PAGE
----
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We got to choose 5 pieces of candy to eat, then the rest was left next to our bed at night. We let our kiddos eat as much as they want that night, and that night only. The one night of all-you-can eat candy seems indulgent — and it is! I think because we let them have control over how much they eat, they pay attention to how they feel rather than if they can sneak more candy without mom and dad noticing.
Plus, the whole family is mostly made up of salt-cravers. Potato chips never last long, but candy always ends up getting thrown away a year later! Then each day during December it was our countdown chain until Christmas. It was fabulous and we do it every year now! The rest I will distribute as dessert after dinner until they forget about the stash up in the kitchen cabinet :.
We tax our kids. I figure I make the costumes, purchase the candy we hand out at things like trunk-r-treat, take them trick or treating, so they can pay us a little in return. Half of that percentage they get to chose what they give the other half we get to chose. The Great Pumpkin takes ours away Halloween night. Each kids picks out what they want from their stash, a number equal to how old they are, and the rest gets left out for the Great Pumpkin who brings them a present in return.
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When my kids get home with their loot I let them eat to their hearts content for the first 24 hours. We do a good brushing, flossing, and fluoride rinse and we call it good. We live at a boarding school so some of the candy goes to the 16 hungry teenage boys on our floor! But my son gets to eat what he wants within reason the first few days. And after that he lost interest in eating it. I know different kids have different levels of sweet tooth. For us, the focus at Halloween is really on carving the pumpkins, the making of the costumes, and being out in the dark and spooky atmosphere of our village.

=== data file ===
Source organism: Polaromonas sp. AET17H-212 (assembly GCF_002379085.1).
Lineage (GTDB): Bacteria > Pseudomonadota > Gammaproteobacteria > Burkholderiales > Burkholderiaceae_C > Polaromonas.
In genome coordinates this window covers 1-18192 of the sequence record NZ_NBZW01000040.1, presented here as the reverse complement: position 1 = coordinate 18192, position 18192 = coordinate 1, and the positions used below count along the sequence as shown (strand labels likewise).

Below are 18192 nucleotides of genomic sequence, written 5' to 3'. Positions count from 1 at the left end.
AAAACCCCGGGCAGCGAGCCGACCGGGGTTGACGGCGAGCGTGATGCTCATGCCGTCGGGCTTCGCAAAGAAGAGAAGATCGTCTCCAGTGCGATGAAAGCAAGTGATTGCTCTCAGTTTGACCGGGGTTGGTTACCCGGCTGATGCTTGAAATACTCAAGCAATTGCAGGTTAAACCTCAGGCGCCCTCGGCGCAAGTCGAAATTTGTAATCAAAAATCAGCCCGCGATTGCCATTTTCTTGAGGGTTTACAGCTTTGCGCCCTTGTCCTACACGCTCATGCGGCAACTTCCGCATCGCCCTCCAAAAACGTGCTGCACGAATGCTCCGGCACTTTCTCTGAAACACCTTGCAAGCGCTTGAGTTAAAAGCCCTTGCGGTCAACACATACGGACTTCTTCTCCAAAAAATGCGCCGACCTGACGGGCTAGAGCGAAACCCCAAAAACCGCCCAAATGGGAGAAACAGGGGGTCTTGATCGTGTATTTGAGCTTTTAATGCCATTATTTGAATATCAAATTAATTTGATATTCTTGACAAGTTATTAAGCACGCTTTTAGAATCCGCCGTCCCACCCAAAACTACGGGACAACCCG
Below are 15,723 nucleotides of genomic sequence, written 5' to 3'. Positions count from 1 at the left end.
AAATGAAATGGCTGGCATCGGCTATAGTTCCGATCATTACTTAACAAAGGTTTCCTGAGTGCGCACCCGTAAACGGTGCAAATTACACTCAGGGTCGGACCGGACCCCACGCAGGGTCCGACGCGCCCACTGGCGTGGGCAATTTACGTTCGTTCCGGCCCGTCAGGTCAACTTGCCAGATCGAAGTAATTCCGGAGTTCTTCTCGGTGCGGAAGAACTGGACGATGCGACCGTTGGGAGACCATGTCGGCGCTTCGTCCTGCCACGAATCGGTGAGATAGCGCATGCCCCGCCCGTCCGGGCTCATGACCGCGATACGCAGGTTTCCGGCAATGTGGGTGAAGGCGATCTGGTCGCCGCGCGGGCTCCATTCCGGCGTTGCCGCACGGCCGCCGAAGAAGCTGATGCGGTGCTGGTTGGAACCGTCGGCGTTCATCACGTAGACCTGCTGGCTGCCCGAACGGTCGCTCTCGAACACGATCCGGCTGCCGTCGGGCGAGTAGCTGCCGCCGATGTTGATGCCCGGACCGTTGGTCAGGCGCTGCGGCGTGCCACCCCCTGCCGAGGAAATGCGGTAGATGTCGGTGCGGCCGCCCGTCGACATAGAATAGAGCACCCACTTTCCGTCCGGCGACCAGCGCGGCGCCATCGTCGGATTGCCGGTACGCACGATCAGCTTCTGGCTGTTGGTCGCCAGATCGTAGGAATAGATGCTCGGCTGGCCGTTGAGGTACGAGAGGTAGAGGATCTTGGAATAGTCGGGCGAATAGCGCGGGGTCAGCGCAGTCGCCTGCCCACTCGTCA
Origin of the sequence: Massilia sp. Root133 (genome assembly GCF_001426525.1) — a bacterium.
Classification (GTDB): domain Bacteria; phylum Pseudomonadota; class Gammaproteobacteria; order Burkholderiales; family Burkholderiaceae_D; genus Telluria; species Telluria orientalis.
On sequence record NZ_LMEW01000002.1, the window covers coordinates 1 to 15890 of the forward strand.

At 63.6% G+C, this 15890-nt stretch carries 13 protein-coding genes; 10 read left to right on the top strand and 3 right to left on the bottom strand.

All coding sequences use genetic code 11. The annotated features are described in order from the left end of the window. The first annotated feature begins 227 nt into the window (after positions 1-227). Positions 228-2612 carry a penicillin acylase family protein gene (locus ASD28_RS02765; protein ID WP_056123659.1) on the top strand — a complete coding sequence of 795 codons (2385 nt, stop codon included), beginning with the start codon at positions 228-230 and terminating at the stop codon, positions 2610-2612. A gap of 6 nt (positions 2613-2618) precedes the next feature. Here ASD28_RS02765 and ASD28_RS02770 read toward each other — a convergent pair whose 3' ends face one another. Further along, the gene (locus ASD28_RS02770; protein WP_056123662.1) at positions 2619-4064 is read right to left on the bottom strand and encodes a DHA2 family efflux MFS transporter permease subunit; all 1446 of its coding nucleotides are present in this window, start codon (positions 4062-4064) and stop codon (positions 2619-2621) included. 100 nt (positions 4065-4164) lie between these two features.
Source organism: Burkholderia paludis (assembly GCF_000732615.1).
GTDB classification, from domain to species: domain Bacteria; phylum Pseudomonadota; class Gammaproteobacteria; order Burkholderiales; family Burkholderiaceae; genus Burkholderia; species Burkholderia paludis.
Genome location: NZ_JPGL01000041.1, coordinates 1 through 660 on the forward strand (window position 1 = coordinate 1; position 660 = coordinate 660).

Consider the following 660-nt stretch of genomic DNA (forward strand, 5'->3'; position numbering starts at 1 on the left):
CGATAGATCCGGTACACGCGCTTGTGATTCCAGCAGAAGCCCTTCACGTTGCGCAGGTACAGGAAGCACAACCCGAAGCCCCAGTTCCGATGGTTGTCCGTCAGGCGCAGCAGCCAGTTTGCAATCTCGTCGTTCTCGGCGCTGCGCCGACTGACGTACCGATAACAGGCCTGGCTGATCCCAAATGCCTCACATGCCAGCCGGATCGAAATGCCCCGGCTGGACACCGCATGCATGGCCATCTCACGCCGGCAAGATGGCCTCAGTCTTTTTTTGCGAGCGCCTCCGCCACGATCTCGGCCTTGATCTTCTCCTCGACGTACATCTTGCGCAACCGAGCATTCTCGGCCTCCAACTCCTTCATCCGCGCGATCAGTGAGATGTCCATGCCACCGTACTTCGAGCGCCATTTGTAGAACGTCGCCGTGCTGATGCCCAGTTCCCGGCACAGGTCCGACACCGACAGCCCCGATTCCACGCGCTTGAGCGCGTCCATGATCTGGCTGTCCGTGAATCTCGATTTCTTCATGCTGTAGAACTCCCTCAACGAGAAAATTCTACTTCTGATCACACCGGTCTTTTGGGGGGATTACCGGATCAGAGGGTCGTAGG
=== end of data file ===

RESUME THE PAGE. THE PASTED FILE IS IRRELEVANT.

BTW, I loved the tips on your latest video!
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My mom would have us come home and dump our all our candy on the floor and separate it into piles — gum or lollipops with gum , hard candy, chewy fruit candies Starburts, skittles, etc. The yucky candy was handed out to the older trick or treaters who came late at night. The gum was for dad he had a long commute and gum helped keep him awake during the drive. We could eat 10 pieces of candy that night and the rest was put into bins above the fridge and we could have two pieces in our lunches each day until it was gone.
So our lunch time treats never lasted longer than a week. I plan to bring it to our local pediatric dentists who is participating in Halloween Candy Buy Back Program.
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These are great tips!! I especially love the idea of using them for Thanksgiving and Christmas projects. These are great ideas! I never really cared how much my kids ate until it started getting tracked all over my house. When I started finding suckers stuck to the carpet in my kids bedrooms and sat-on chocolate on the couch then it became critical to get it all out of my house!